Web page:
John French has written a page-turner, a true crime story of insidious ex-patriot behavior and the storms of change brought to China by the invaders from Imperial Japan. On a cold December night in 1937, Pamela Werner is murdered and her mutilated body left in a derelict no-man’s land just outside the foreign legation area. The deserted ditch where the body was discovered was in the shadow of the ancient watch tower said to be haunted by fox spirits which Chinese avoided. This was also steps away from a seedy zone of nightspots, brothels and opium dens, an odd locale for an educated debutante to be found. French investigates the crime following in the steps of the Scotland Yard detectives assigned from the British port zone in Tientsin to find the murder of the daughter of a not well-liked former British consular agent and scholar.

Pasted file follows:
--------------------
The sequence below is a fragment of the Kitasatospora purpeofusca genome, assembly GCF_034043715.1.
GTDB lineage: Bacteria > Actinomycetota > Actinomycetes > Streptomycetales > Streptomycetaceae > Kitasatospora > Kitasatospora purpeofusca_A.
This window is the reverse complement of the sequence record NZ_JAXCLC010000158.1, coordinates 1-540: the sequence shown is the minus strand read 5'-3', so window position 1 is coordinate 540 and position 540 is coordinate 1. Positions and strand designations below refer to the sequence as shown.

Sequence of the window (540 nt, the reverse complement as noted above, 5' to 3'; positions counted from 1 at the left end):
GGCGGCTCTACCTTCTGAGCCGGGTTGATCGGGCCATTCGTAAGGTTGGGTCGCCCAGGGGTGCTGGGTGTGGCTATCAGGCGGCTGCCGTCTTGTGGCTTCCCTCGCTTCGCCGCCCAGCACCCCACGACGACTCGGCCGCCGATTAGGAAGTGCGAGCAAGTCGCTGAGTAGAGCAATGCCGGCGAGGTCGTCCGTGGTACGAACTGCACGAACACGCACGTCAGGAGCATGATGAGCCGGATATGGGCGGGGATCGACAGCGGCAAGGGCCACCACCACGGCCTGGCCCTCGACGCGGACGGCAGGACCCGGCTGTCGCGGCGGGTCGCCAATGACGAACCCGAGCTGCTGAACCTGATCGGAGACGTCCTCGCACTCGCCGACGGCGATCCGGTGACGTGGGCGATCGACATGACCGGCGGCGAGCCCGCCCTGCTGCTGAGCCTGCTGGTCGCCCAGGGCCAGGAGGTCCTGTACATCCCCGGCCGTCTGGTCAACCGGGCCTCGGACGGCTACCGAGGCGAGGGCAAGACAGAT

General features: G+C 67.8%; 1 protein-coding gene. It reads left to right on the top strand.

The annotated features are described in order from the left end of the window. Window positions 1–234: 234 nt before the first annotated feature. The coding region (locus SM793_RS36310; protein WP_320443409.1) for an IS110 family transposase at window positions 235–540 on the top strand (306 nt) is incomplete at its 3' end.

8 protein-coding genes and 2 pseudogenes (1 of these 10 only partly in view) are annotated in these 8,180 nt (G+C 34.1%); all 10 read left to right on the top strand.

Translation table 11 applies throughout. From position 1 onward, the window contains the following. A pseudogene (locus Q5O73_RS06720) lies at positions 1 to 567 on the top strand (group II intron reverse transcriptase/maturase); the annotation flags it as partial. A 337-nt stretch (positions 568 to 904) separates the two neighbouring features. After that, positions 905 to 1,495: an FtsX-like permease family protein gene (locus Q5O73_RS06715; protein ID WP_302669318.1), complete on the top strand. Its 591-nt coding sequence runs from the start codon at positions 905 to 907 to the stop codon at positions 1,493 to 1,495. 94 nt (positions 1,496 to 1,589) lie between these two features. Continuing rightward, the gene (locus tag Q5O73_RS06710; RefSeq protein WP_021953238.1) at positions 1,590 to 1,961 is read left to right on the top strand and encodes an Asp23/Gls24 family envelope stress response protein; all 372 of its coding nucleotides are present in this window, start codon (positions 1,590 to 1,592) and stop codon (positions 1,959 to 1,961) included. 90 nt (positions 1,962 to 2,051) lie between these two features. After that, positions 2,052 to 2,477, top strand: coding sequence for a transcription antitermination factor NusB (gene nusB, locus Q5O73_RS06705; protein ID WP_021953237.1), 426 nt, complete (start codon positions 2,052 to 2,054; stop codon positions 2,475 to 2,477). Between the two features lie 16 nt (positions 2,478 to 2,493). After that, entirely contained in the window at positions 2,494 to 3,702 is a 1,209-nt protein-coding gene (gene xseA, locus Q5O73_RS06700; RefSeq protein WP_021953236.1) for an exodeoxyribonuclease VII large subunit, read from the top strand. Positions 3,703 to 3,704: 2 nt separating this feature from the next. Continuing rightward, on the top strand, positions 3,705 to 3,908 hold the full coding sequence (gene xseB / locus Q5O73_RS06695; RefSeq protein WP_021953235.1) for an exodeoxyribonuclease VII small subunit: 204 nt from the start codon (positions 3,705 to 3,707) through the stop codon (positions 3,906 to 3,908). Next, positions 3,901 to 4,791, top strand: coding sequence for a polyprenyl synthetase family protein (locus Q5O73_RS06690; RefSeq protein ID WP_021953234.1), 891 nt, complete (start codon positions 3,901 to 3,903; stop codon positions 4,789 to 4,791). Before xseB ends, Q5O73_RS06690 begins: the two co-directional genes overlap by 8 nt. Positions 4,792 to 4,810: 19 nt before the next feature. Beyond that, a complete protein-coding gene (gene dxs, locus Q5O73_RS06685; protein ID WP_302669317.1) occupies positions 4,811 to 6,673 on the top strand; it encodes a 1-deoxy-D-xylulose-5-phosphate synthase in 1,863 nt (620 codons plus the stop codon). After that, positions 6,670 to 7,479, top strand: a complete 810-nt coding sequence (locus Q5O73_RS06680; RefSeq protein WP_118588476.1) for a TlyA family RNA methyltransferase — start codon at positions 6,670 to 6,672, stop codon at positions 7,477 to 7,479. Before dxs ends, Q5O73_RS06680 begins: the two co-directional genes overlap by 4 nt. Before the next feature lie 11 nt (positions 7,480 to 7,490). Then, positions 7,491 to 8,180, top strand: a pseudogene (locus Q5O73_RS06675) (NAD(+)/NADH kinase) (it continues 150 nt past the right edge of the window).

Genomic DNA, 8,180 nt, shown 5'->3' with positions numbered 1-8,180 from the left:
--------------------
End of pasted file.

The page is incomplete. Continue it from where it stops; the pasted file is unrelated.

Using the extensive reports paid for by the victim’s father which were ignored but carefully filed in Foreign Ministry archives in London after the British evacuation of China, French explains the forensics of the investigation and motivations of a crew of ex-pat opportunists.
In addition to compelling crime reporting, the author writes accurate scenes of street life, the various diplomatic figureheads and social personalities of the day against a background of fear that engulfed China as it fell to the invaders and the war in the Pacific began.
The Daily Mail review offers the right notes of sensationalism.
The Washington Post book review is more discreet.